JOHANNESBURG, SOUTH AFRICA, JUNE 2009: A blind Zimbabwean refugee photographed in slum dwellings in inner city Johannesburg, South Africa. Most of the blind are in South Africa illegally and lack official papers and ID documents which might help them to apply for limited charity. This man was part of a group of over 20 blind people who made the journey with the help of two sighted people. They say they fled a complete lack of economic opportunity in Zimbabwe's failed state and had no choice but to come to South Africa to survive. They could no longer beg for their survival in Zimbabwe as people simply no longer have anything to give. As a result many of these blind people have made long journeys with their guides, families or by relying on the kindness of strangers. They crossed the Limpopo River to avoid the border authorities and lived in the bush for many weeks before being able to organise a ride by train or bus down to Johannesburg. All of this they did for the opportunity to beg in a more affluent economy. (Photo by Brent Stirton/Reportage by Getty Images.)

Blind Albino Boys - Vivekananda Mission School for the Blind - India, West Bengal, September 19, 2014.

VIVEKANANDA MISSION ASRAM, HALDIA, WEST BENGAL, INDIA, JANUARY 14, 2016: A young boy with severely impaired vision seen in the hostel residence of the Vivekananda Mission Asram school for the blind. This is the highest rated school for blind children in India, the country with the highest number of blind people, arond 1% of their population, approximately 12 million people. Vivekanda Mission Asram provides care to some of the poorest of blind children, providing them with an education and tools for life survival once they leave the Asram after graduating. The children learn a normal school curiculum through braile and a team of dedicated teachers. Vocationa training is also available at the Asram in weaving, candle making amongst other skills that can add meaning to a blind life in India. Most of the blind in India end up as beggars, this school offers students a chance to be more than that. A number of their students have gone on to become senior teachers for sighted pupils, lawyers and business people. In these images the boys and girls are seen attending school lessons, learning Braille, music as well as scenes from their hostel residence and sports activities. (Photo by Brent Stirton/Reportage for National Geographic Magazine.)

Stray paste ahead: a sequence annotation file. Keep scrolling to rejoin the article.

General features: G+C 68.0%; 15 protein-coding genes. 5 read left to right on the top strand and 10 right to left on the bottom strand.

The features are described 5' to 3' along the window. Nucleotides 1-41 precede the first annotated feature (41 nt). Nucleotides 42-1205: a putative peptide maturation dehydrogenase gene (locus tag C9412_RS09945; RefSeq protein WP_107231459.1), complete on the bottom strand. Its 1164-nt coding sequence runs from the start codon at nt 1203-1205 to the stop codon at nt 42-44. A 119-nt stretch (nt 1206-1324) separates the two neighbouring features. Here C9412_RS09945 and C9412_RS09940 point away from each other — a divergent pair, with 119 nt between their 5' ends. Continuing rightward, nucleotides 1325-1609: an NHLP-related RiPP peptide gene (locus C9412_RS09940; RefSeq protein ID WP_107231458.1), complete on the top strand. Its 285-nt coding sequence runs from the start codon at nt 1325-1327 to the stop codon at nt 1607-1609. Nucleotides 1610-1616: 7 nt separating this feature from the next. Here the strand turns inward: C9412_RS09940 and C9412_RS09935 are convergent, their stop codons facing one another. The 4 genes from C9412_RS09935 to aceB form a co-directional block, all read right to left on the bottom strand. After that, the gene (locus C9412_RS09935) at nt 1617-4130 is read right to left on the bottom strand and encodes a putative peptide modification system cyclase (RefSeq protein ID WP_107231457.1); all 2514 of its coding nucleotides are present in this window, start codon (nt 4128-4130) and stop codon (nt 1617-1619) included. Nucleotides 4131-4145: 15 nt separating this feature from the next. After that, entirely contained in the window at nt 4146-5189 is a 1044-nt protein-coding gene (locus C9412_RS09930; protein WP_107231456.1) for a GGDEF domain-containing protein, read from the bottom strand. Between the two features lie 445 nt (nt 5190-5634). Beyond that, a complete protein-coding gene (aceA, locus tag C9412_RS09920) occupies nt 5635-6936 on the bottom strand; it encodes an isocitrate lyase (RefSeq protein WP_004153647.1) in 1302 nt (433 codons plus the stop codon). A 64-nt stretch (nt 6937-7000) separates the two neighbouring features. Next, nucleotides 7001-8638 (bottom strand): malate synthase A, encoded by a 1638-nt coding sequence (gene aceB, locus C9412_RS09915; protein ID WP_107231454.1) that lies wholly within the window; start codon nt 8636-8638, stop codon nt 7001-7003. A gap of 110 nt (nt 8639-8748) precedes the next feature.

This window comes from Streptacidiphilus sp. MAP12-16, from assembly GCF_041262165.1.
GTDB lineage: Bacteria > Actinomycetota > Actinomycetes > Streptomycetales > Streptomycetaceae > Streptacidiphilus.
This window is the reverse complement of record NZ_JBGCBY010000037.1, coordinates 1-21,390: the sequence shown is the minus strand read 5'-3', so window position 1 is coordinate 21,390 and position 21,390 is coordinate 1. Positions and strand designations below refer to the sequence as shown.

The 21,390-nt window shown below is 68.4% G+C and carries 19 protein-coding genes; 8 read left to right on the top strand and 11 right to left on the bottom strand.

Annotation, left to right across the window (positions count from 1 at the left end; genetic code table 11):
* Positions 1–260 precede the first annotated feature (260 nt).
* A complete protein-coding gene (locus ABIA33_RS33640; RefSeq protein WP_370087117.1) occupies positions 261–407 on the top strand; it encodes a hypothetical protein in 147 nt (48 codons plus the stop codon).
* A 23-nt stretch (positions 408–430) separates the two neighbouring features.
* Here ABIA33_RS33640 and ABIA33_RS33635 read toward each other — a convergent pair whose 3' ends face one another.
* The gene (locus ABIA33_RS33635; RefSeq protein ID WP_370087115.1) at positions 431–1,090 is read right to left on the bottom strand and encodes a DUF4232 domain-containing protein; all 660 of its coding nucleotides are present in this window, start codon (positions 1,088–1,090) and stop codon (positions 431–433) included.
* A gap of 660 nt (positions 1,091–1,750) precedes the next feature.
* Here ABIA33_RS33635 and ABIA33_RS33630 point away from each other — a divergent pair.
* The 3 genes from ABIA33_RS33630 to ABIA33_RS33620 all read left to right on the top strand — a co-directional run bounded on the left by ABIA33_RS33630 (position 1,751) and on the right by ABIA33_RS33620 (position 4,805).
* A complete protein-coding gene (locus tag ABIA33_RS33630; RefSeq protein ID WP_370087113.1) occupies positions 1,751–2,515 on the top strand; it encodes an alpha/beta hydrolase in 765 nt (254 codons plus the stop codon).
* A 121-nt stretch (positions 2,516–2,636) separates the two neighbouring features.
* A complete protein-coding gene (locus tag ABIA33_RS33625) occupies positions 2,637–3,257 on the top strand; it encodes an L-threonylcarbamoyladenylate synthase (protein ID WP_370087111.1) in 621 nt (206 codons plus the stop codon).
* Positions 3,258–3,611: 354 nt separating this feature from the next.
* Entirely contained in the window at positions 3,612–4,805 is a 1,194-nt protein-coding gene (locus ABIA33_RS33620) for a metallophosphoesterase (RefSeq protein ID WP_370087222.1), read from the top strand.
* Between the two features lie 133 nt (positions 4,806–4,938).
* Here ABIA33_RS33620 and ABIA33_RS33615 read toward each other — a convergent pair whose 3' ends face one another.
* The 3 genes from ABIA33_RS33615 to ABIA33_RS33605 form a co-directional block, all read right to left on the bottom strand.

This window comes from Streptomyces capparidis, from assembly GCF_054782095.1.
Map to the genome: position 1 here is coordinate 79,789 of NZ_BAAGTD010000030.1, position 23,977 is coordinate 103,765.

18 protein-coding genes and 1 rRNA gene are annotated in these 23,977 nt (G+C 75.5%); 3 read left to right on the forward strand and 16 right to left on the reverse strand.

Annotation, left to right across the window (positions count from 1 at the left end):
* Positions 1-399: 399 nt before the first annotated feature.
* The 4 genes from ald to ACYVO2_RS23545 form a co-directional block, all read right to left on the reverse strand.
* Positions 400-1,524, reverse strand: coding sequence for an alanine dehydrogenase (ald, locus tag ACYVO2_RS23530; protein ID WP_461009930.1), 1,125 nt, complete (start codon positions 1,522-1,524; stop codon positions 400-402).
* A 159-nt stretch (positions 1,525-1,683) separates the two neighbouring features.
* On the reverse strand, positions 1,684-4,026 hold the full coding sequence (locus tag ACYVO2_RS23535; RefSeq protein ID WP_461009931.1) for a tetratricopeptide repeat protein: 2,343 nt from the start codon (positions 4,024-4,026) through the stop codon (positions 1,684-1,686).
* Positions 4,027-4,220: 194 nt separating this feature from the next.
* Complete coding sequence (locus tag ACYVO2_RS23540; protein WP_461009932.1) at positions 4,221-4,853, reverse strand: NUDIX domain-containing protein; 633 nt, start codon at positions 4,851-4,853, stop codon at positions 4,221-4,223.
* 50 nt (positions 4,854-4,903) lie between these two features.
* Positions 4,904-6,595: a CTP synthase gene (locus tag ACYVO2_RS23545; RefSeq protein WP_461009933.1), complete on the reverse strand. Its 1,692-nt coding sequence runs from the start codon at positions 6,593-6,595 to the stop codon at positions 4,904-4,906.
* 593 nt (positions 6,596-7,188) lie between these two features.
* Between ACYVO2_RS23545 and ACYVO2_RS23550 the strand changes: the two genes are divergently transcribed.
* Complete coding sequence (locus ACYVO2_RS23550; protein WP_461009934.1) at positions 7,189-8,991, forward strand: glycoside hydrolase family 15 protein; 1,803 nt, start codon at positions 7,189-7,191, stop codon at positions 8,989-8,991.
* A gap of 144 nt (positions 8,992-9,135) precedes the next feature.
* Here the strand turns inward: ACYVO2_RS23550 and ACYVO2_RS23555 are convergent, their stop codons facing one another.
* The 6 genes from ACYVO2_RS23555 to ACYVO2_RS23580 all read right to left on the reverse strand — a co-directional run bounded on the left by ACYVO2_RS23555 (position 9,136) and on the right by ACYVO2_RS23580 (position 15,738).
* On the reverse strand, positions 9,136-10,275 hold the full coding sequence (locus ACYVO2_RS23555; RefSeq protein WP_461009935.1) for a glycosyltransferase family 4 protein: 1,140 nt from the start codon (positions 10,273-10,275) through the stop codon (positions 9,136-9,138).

VIVEKANANDA MISSION ASRAM, WEST BENGAL, INDIA, 14 JANUARY 2016: A mature femal pupil at the Vivekananda Mission Asram School for the blind. Vivekananda is regarded as one the best schools of its kind in India but there is shortage of these facilities in a country with the largest numbers of blind people. (Photo by Brent Stirton/Reportage for National Geographic Magazine.)